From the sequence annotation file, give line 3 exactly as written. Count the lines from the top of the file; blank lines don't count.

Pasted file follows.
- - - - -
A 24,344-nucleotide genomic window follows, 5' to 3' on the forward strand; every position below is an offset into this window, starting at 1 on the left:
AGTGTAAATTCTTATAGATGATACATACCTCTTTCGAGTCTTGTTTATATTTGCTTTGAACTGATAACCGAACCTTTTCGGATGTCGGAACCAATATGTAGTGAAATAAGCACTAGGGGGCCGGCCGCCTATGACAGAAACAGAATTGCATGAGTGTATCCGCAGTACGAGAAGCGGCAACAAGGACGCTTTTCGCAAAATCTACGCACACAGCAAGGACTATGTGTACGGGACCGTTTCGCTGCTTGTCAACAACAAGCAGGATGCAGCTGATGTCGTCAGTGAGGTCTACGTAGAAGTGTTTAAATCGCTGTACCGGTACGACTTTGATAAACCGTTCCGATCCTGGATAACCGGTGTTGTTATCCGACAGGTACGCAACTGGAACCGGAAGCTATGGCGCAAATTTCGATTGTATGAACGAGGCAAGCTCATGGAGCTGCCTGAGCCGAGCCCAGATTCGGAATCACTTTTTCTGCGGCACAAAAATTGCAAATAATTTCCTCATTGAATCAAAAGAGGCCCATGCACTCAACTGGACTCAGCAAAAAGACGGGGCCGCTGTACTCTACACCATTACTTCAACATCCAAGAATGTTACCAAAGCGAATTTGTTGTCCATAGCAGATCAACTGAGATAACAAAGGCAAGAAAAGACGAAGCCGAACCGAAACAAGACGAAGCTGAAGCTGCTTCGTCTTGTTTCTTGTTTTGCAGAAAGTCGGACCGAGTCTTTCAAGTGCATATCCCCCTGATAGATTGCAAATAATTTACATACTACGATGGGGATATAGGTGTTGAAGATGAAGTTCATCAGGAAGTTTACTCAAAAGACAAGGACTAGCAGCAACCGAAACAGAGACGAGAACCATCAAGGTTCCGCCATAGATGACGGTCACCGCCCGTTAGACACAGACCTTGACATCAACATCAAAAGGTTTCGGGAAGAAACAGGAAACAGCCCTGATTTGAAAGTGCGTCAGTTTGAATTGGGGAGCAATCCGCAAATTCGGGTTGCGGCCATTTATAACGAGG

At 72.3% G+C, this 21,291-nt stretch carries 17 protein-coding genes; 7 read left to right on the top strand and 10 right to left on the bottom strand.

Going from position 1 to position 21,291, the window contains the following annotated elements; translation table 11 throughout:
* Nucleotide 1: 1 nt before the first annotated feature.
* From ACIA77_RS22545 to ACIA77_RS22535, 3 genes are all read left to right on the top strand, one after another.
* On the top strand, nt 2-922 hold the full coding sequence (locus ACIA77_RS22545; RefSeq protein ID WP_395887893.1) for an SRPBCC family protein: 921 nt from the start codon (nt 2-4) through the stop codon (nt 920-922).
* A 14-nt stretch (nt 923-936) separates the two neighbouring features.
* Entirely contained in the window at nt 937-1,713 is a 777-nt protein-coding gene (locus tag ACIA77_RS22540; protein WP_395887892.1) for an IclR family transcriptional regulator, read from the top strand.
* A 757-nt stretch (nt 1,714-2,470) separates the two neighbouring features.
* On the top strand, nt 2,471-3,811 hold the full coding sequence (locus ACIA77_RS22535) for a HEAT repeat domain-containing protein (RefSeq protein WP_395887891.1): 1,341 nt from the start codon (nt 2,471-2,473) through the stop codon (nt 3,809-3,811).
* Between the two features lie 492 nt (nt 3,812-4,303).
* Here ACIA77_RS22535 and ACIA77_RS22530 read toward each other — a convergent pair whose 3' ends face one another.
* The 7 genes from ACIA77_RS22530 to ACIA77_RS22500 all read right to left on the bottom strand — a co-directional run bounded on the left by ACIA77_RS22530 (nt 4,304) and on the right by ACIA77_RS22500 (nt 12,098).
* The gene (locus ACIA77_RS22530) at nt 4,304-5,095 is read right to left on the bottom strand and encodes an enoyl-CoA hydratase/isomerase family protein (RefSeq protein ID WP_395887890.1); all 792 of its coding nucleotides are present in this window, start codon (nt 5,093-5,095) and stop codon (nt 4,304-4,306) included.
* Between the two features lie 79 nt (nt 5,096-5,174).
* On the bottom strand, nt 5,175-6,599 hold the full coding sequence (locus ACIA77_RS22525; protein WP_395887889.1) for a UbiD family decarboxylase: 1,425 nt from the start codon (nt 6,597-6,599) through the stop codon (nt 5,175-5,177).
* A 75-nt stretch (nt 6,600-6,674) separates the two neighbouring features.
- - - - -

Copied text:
At 72.3% G+C, this 21,291-nt stretch carries 17 protein-coding genes; 7 read left to right on the top strand and 10 right to left on the bottom strand.